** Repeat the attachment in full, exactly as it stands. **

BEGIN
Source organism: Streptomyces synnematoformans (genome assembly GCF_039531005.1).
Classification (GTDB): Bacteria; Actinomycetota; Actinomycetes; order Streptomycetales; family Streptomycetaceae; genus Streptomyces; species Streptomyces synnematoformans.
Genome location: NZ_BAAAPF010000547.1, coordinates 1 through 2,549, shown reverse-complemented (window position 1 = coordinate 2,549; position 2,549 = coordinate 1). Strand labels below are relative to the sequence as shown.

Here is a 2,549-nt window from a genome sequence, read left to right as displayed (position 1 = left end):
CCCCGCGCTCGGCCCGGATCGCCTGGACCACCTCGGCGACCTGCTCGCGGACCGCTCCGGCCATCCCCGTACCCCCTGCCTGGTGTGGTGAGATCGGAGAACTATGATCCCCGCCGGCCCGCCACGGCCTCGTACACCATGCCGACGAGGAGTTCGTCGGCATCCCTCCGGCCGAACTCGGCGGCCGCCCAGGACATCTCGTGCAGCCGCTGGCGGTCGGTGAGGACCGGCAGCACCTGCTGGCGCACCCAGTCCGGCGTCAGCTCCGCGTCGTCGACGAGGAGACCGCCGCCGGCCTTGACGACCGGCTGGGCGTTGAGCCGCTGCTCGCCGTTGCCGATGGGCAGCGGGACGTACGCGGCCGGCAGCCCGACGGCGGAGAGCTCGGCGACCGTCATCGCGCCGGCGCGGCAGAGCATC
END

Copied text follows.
Source organism: Streptomyces synnematoformans (genome assembly GCF_039531005.1).
Classification (GTDB): Bacteria; Actinomycetota; Actinomycetes; order Streptomycetales; family Streptomycetaceae; genus Streptomyces; species Streptomyces synnematoformans.
Genome location: NZ_BAAAPF010000547.1, coordinates 1 through 2,549, shown reverse-complemented (window position 1 = coordinate 2,549; position 2,549 = coordinate 1). Strand labels below are relative to the sequence as shown.

Here is a 2,549-nt window from a genome sequence, read left to right as displayed (position 1 = left end):
CCCCGCGCTCGGCCCGGATCGCCTGGACCACCTCGGCGACCTGCTCGCGGACCGCTCCGGCCATCCCCGTACCCCCTGCCTGGTGTGGTGAGATCGGAGAACTATGATCCCCGCCGGCCCGCCACGGCCTCGTACACCATGCCGACGAGGAGTTCGTCGGCATCCCTCCGGCCGAACTCGGCGGCCGCCCAGGACATCTCGTGCAGCCGCTGGCGGTCGGTGAGGACCGGCAGCACCTGCTGGCGCACCCAGTCCGGCGTCAGCTCCGCGTCGTCGACGAGGAGACCGCCGCCGGCCTTGACGACCGGCTGGGCGTTGAGCCGCTGCTCGCCGTTGCCGATGGGCAGCGGGACGTACGCGGCCGGCAGCCCGACGGCGGAGAGCTCGGCGACCGTCATCGCGCCGGCGCGGCAGAGCATC